C.S. Lewis in "Equality" from Present Concerns, quoted in Christianity Today, February 3, 1989, p. 31.
The truth is you are bound to sin and its cravings. You desire to do the will of your sinful nature which is in opposition to God’s will, and as a result you fall short daily. The world says, “Deep down he is really a good person” - when the truth is the deeper down you go the worse and worse we get. The more you get to the core of who we are, in our fallen human condition, the more you see the sinfulness of man, corrupted to the core from the beginning, by our first parents Adam and Eve.
But Jesus reminds His hearers and you as well that:
35 The slave does not remain in the house forever; the son remains forever. 36 So if the Son sets you free, you will be free indeed.
The freedom for the sinner is found only in Jesus. That was the joy that Luther found and what we celebrate in the Reformation. In Christ, true freedom from sin is possible and true liberty for we who are bound with the chains of guilt and despair is broken.
Christ has set free those who could not free themselves by His own binding. The binding of His flesh to the cross in your place, the shedding of His blood for the forgiveness of your sin, the death worthy of a criminal for you and I who are guilty and the burial in a tomb meant for another.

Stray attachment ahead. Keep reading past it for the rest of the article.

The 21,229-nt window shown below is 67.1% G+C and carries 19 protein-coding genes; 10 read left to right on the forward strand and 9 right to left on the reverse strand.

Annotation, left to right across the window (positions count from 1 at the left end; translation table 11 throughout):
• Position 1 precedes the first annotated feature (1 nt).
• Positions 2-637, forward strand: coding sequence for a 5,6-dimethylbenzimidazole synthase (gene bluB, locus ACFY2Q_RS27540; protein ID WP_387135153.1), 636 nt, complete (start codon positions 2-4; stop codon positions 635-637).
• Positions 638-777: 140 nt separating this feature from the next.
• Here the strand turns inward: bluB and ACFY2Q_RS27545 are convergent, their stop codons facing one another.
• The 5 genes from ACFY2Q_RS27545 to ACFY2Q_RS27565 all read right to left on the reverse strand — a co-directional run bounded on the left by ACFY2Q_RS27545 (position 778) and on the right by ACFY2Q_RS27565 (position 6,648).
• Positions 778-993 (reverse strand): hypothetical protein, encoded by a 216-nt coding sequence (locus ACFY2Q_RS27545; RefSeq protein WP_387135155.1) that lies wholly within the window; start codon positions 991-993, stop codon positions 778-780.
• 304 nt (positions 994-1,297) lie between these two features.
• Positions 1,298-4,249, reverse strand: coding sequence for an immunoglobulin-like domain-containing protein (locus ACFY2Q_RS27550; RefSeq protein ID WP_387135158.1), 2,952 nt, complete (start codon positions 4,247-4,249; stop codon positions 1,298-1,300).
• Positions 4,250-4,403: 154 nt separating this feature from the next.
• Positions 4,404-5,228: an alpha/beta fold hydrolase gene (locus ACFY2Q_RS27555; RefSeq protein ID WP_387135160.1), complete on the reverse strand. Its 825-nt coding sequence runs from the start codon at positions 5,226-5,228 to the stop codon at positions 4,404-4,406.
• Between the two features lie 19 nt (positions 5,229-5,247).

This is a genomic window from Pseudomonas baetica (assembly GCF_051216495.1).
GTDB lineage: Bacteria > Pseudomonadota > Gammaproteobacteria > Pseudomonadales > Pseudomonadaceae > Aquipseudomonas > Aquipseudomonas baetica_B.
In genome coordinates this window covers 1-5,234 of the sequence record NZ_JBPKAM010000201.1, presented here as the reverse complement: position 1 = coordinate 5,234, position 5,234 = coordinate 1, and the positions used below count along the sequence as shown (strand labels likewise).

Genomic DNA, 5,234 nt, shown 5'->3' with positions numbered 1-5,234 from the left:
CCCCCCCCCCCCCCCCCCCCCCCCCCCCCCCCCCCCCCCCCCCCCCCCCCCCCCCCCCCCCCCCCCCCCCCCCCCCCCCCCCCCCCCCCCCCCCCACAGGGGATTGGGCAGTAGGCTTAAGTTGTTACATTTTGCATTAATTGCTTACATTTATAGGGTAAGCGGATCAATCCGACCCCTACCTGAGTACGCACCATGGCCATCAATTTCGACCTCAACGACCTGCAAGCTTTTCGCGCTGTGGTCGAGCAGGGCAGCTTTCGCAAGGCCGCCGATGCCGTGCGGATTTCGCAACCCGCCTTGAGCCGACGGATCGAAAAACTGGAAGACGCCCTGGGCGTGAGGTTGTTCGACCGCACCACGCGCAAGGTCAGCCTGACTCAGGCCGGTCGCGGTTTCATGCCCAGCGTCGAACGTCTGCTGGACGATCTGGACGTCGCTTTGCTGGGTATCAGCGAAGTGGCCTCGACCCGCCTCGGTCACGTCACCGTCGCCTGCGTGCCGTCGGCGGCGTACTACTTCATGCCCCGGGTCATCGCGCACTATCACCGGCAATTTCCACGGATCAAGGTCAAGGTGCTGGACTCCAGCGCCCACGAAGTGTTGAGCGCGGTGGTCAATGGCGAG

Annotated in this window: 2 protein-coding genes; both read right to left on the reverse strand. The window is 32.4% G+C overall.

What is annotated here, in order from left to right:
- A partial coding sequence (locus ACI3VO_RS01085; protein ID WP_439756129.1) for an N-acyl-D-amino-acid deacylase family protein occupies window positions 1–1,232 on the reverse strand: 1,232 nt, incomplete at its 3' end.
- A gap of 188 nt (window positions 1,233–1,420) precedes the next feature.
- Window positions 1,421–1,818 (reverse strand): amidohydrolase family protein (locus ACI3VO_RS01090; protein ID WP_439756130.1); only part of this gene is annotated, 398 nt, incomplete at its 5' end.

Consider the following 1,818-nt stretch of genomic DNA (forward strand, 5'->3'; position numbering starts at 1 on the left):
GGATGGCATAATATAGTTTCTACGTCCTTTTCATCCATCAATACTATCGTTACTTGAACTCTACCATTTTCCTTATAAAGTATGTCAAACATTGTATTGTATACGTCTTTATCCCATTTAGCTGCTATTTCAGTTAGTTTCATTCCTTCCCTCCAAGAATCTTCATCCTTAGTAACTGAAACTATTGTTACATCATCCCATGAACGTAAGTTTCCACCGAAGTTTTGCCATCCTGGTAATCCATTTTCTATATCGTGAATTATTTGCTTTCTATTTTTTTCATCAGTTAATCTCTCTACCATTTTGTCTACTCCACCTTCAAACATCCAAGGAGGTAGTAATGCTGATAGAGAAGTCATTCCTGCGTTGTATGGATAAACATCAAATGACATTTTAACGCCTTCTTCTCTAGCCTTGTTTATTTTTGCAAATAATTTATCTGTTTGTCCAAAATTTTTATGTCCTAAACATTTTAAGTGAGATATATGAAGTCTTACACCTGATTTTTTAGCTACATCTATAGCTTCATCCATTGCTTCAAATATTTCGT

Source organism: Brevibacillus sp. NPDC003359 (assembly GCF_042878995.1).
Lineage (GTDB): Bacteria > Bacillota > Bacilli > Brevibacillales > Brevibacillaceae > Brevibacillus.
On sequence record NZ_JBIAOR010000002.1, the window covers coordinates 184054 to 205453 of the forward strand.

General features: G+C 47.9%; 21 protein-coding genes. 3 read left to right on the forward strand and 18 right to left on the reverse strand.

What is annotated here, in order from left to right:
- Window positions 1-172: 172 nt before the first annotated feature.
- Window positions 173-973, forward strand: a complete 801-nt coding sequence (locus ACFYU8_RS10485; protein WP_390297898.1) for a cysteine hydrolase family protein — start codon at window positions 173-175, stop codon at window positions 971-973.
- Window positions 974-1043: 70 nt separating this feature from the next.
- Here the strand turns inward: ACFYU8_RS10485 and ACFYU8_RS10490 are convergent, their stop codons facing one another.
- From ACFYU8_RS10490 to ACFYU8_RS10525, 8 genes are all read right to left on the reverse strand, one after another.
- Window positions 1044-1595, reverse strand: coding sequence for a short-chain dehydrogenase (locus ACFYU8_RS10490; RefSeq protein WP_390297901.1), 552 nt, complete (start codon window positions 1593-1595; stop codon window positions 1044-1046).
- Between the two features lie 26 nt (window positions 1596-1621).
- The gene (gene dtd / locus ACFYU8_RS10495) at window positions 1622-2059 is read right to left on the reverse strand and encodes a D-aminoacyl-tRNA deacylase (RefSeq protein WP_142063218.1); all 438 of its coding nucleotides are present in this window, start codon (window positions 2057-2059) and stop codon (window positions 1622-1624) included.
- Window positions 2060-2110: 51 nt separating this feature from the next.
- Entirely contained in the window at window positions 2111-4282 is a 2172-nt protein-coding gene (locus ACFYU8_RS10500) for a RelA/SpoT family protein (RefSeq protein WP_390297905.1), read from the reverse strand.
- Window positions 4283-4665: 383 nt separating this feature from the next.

In Jesus’ case … Joseph of Arimathea, for it was his tomb where Jesus was laid. But, the tomb and death was meant for you. Jesus took your place, He took your cross, He took your death and He took your tomb and He made them what you couldn't … life, freedom, liberty, salvation and forgiveness.
Because … if the Son sets you free, you will be free indeed!
Salvation is all of God and not of man. That is the message of the Reformation. Luther restored the gospel truths about Christ and His merits that had been lost, covered by sin in the church and the focus on earthly rulers, once again by shinning the light of the gospel on Christ’s work, for you.
Because Jesus came to live, suffer, die and rise again for you … because of Christ and His merits … because the Son has set you free … you dear friends are free indeed!
May the grace of our Lord and Savior Jesus Christ, the love of God and the fellowship of the Holy Spirit be and abide with you now and forever.
You are free in Christ!
In the name of the Father, and of the Son + and of the Holy Spirit!